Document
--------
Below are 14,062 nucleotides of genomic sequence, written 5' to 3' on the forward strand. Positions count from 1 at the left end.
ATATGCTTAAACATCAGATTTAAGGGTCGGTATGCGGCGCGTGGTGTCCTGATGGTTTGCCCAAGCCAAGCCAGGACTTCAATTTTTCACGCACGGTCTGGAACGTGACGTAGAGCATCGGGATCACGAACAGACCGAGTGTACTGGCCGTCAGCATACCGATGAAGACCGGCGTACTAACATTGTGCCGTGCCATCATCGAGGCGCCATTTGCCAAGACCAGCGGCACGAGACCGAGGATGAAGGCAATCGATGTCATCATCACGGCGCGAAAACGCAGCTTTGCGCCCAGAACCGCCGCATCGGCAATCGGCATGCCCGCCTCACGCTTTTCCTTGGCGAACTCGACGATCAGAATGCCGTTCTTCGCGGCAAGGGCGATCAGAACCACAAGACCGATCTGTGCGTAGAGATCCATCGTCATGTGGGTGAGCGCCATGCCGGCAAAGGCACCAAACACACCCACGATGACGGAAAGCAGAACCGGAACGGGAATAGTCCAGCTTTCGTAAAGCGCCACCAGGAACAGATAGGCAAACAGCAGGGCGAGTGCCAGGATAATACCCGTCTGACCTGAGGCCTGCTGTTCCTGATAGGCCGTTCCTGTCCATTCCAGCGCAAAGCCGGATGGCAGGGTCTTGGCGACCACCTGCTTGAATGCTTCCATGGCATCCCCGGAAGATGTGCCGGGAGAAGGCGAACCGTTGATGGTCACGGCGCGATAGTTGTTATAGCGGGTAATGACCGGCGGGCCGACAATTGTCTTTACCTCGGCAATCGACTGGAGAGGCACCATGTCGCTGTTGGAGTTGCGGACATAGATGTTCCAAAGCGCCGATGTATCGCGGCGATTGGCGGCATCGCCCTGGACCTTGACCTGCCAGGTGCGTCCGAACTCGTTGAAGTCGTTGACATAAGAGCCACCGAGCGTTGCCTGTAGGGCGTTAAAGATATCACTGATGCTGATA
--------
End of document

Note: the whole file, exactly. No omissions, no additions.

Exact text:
Below are 14,062 nucleotides of genomic sequence, written 5' to 3' on the forward strand. Positions count from 1 at the left end.
ATATGCTTAAACATCAGATTTAAGGGTCGGTATGCGGCGCGTGGTGTCCTGATGGTTTGCCCAAGCCAAGCCAGGACTTCAATTTTTCACGCACGGTCTGGAACGTGACGTAGAGCATCGGGATCACGAACAGACCGAGTGTACTGGCCGTCAGCATACCGATGAAGACCGGCGTACTAACATTGTGCCGTGCCATCATCGAGGCGCCATTTGCCAAGACCAGCGGCACGAGACCGAGGATGAAGGCAATCGATGTCATCATCACGGCGCGAAAACGCAGCTTTGCGCCCAGAACCGCCGCATCGGCAATCGGCATGCCCGCCTCACGCTTTTCCTTGGCGAACTCGACGATCAGAATGCCGTTCTTCGCGGCAAGGGCGATCAGAACCACAAGACCGATCTGTGCGTAGAGATCCATCGTCATGTGGGTGAGCGCCATGCCGGCAAAGGCACCAAACACACCCACGATGACGGAAAGCAGAACCGGAACGGGAATAGTCCAGCTTTCGTAAAGCGCCACCAGGAACAGATAGGCAAACAGCAGGGCGAGTGCCAGGATAATACCCGTCTGACCTGAGGCCTGCTGTTCCTGATAGGCCGTTCCTGTCCATTCCAGCGCAAAGCCGGATGGCAGGGTCTTGGCGACCACCTGCTTGAATGCTTCCATGGCATCCCCGGAAGATGTGCCGGGAGAAGGCGAACCGTTGATGGTCACGGCGCGATAGTTGTTATAGCGGGTAATGACCGGCGGGCCGACAATTGTCTTTACCTCGGCAATCGACTGGAGAGGCACCATGTCGCTGTTGGAGTTGCGGACATAGATGTTCCAAAGCGCCGATGTATCGCGGCGATTGGCGGCATCGCCCTGGACCTTGACCTGCCAGGTGCGTCCGAACTCGTTGAAGTCGTTGACATAAGAGCCACCGAGCGTTGCCTGTAGGGCGTTAAAGATATCACTGATGCTGATA